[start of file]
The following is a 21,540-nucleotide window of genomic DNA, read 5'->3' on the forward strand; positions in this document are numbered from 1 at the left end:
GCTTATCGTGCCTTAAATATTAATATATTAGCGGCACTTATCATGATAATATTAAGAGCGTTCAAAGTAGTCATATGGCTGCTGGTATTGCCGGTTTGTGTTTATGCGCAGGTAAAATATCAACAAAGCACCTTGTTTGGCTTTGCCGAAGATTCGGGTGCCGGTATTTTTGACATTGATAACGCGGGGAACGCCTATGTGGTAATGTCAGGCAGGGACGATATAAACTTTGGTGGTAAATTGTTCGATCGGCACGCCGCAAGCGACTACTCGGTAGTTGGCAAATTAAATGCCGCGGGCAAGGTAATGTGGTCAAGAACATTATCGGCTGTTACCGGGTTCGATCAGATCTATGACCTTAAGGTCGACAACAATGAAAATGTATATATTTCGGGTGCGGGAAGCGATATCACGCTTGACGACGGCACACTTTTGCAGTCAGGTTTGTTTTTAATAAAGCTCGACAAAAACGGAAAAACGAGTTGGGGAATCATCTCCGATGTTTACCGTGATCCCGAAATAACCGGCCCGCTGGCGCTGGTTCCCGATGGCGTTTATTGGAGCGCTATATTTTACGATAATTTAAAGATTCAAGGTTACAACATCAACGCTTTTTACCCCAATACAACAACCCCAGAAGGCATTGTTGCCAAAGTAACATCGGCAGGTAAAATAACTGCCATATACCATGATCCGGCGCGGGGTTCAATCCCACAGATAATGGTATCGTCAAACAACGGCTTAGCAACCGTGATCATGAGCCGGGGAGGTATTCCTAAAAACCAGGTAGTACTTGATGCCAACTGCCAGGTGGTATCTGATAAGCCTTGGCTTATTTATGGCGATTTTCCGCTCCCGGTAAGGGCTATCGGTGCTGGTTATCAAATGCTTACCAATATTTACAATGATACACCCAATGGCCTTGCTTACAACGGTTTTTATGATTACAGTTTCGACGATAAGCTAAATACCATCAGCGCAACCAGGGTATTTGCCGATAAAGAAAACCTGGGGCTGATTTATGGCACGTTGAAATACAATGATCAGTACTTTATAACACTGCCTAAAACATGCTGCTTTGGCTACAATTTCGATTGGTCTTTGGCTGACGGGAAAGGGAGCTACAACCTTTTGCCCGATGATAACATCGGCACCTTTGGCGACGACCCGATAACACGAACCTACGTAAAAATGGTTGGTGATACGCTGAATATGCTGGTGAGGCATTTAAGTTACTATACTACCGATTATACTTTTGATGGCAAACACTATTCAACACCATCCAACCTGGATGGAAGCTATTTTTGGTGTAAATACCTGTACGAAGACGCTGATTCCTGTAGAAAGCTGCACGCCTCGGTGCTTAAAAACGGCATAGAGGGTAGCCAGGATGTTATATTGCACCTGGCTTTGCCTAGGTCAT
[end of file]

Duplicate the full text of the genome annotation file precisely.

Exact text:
The following is a 21,540-nucleotide window of genomic DNA, read 5'->3' on the forward strand; positions in this document are numbered from 1 at the left end:
GCTTATCGTGCCTTAAATATTAATATATTAGCGGCACTTATCATGATAATATTAAGAGCGTTCAAAGTAGTCATATGGCTGCTGGTATTGCCGGTTTGTGTTTATGCGCAGGTAAAATATCAACAAAGCACCTTGTTTGGCTTTGCCGAAGATTCGGGTGCCGGTATTTTTGACATTGATAACGCGGGGAACGCCTATGTGGTAATGTCAGGCAGGGACGATATAAACTTTGGTGGTAAATTGTTCGATCGGCACGCCGCAAGCGACTACTCGGTAGTTGGCAAATTAAATGCCGCGGGCAAGGTAATGTGGTCAAGAACATTATCGGCTGTTACCGGGTTCGATCAGATCTATGACCTTAAGGTCGACAACAATGAAAATGTATATATTTCGGGTGCGGGAAGCGATATCACGCTTGACGACGGCACACTTTTGCAGTCAGGTTTGTTTTTAATAAAGCTCGACAAAAACGGAAAAACGAGTTGGGGAATCATCTCCGATGTTTACCGTGATCCCGAAATAACCGGCCCGCTGGCGCTGGTTCCCGATGGCGTTTATTGGAGCGCTATATTTTACGATAATTTAAAGATTCAAGGTTACAACATCAACGCTTTTTACCCCAATACAACAACCCCAGAAGGCATTGTTGCCAAAGTAACATCGGCAGGTAAAATAACTGCCATATACCATGATCCGGCGCGGGGTTCAATCCCACAGATAATGGTATCGTCAAACAACGGCTTAGCAACCGTGATCATGAGCCGGGGAGGTATTCCTAAAAACCAGGTAGTACTTGATGCCAACTGCCAGGTGGTATCTGATAAGCCTTGGCTTATTTATGGCGATTTTCCGCTCCCGGTAAGGGCTATCGGTGCTGGTTATCAAATGCTTACCAATATTTACAATGATACACCCAATGGCCTTGCTTACAACGGTTTTTATGATTACAGTTTCGACGATAAGCTAAATACCATCAGCGCAACCAGGGTATTTGCCGATAAAGAAAACCTGGGGCTGATTTATGGCACGTTGAAATACAATGATCAGTACTTTATAACACTGCCTAAAACATGCTGCTTTGGCTACAATTTCGATTGGTCTTTGGCTGACGGGAAAGGGAGCTACAACCTTTTGCCCGATGATAACATCGGCACCTTTGGCGACGACCCGATAACACGAACCTACGTAAAAATGGTTGGTGATACGCTGAATATGCTGGTGAGGCATTTAAGTTACTATACTACCGATTATACTTTTGATGGCAAACACTATTCAACACCATCCAACCTGGATGGAAGCTATTTTTGGTGTAAATACCTGTACGAAGACGCTGATTCCTGTAGAAAGCTGCACGCCTCGGTGCTTAAAAACGGCATAGAGGGTAGCCAGGATGTTATATTGCACCTGGCTTTGCCTAGGTCAT